In the first six months of 2013, the social network giant received 546 requests for access to information from 601 Australian-held accounts.

It granted 349 (64 per cent) of those requests – handing over information ranging from how long accounts had been in use, through to account content and internet protocol (IP) address logs.

Globally, 74 governments made 26,000 requests for access to information from 38,000 Facebook accounts in the first half of 2013, according to Facebook’s first Global Government Requests Report.

The US demanded access to 20,000 accounts, with 79 per cent of those requests granted. India demanded access to 4144 accounts, followed by the UK (2337) Italy (2306), Germany (2068) and France (1598).

“The vast majority of these requests relate to criminal cases, such as robberies or kidnappings,” Facebook’s general counsel Colin Stretch said in a blog post accompanying its report.

Facebook, which has nine million daily Australian users, gave no further detail about the precise source of the requests – for example, what percentage were made by law enforcement, intelligence or other agencies.

Comment has been sought from the Australian Federal Police. Australian Privacy Foundation chairman Roger Clarke acknowledged that data requests can help solve serious crimes or find missing people. But he said they must face intense scrutiny before being granted.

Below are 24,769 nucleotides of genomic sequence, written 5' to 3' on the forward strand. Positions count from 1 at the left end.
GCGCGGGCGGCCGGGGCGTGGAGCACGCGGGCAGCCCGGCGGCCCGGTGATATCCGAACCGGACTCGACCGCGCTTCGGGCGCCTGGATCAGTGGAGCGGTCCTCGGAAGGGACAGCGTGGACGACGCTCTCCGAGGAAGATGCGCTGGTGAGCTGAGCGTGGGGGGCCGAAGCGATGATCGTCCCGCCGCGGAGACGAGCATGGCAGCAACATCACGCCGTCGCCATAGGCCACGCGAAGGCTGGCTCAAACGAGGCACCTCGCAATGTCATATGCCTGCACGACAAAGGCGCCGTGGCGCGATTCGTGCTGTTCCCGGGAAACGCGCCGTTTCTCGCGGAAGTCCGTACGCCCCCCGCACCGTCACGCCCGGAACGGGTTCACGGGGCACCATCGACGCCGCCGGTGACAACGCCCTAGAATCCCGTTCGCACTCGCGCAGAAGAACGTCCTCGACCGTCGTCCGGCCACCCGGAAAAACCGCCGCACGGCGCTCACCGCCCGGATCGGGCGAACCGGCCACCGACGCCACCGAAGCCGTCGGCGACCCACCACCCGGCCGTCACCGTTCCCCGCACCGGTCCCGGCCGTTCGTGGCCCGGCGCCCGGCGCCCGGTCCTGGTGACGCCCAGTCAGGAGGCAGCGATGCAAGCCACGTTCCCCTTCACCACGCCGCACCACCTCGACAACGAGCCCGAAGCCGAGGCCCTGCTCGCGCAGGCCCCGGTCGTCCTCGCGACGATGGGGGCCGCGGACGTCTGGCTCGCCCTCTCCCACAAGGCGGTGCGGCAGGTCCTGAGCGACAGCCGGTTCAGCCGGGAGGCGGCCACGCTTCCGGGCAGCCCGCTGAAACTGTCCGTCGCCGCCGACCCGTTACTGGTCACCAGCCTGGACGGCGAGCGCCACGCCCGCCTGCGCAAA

“Every organisation, social media and otherwise, must have a first-round response of ‘show me your search warrant’,” he told AAP.

“Sure, some agencies have demanded powers. So put the onus on them to communicate what that power is. Many ‘requests’ will then fizzle. Some won’t. And at least some, perhaps many, of the ones that survive would be supported by public interest organisations.”

Facebook said all data requests it receives must meet a “very high legal bar” and that it “fights” some requests.

Tech firms have faced increased pressure to disclose government data requests since June, when former US government contractor Edward Snowden leaked details of PRISM – a large program that saw nine companies turn over user data to the US National Security Agency.

Twitter recently revealed that the Australian government demanded access to data from 58 Twitter accounts in the first half of 2013 – up from less than 10 users in the second half of 2012.

Google’s latest figures show that in the second half of 2012 it received 584 requests for access to information about 711 Australian users or accounts. It granted access to data in 65 per cent of those cases.

Microsoft and Yahoo are among other companies that have recently published data disclosure logs.